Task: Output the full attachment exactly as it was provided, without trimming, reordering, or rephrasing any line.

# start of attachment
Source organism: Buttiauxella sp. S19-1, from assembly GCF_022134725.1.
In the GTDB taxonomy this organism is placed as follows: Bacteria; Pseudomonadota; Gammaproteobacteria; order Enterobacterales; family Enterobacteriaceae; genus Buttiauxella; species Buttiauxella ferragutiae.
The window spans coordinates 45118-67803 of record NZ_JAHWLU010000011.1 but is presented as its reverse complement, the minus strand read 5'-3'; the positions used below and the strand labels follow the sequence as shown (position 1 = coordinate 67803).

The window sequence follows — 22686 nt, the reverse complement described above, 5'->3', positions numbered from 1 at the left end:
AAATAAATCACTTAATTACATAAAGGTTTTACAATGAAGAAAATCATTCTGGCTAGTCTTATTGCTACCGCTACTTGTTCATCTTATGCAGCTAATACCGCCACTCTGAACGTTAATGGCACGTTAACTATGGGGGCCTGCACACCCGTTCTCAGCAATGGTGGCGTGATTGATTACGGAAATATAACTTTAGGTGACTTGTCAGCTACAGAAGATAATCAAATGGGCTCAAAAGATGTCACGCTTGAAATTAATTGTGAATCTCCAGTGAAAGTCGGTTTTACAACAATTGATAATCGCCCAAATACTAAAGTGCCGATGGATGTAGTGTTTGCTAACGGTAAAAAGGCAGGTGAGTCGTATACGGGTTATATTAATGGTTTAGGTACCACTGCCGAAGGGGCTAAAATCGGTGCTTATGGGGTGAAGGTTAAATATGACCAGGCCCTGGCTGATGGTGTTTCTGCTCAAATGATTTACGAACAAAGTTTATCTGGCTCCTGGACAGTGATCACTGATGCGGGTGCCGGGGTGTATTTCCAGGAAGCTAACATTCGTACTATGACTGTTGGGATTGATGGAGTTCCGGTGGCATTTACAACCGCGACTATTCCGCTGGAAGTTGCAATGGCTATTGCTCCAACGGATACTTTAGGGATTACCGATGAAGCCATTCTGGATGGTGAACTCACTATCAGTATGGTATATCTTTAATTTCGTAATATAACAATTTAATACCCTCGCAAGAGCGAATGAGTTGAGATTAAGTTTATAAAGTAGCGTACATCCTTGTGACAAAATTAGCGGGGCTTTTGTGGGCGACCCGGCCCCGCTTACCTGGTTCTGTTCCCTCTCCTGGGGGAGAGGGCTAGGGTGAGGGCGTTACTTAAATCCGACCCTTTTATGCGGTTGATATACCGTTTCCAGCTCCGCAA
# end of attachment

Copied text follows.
Source organism: Buttiauxella sp. S19-1, from assembly GCF_022134725.1.
In the GTDB taxonomy this organism is placed as follows: Bacteria; Pseudomonadota; Gammaproteobacteria; order Enterobacterales; family Enterobacteriaceae; genus Buttiauxella; species Buttiauxella ferragutiae.
The window spans coordinates 45118-67803 of record NZ_JAHWLU010000011.1 but is presented as its reverse complement, the minus strand read 5'-3'; the positions used below and the strand labels follow the sequence as shown (position 1 = coordinate 67803).

The window sequence follows — 22686 nt, the reverse complement described above, 5'->3', positions numbered from 1 at the left end:
AAATAAATCACTTAATTACATAAAGGTTTTACAATGAAGAAAATCATTCTGGCTAGTCTTATTGCTACCGCTACTTGTTCATCTTATGCAGCTAATACCGCCACTCTGAACGTTAATGGCACGTTAACTATGGGGGCCTGCACACCCGTTCTCAGCAATGGTGGCGTGATTGATTACGGAAATATAACTTTAGGTGACTTGTCAGCTACAGAAGATAATCAAATGGGCTCAAAAGATGTCACGCTTGAAATTAATTGTGAATCTCCAGTGAAAGTCGGTTTTACAACAATTGATAATCGCCCAAATACTAAAGTGCCGATGGATGTAGTGTTTGCTAACGGTAAAAAGGCAGGTGAGTCGTATACGGGTTATATTAATGGTTTAGGTACCACTGCCGAAGGGGCTAAAATCGGTGCTTATGGGGTGAAGGTTAAATATGACCAGGCCCTGGCTGATGGTGTTTCTGCTCAAATGATTTACGAACAAAGTTTATCTGGCTCCTGGACAGTGATCACTGATGCGGGTGCCGGGGTGTATTTCCAGGAAGCTAACATTCGTACTATGACTGTTGGGATTGATGGAGTTCCGGTGGCATTTACAACCGCGACTATTCCGCTGGAAGTTGCAATGGCTATTGCTCCAACGGATACTTTAGGGATTACCGATGAAGCCATTCTGGATGGTGAACTCACTATCAGTATGGTATATCTTTAATTTCGTAATATAACAATTTAATACCCTCGCAAGAGCGAATGAGTTGAGATTAAGTTTATAAAGTAGCGTACATCCTTGTGACAAAATTAGCGGGGCTTTTGTGGGCGACCCGGCCCCGCTTACCTGGTTCTGTTCCCTCTCCTGGGGGAGAGGGCTAGGGTGAGGGCGTTACTTAAATCCGACCCTTTTATGCGGTTGATATACCGTTTCCAGCTCCGCAA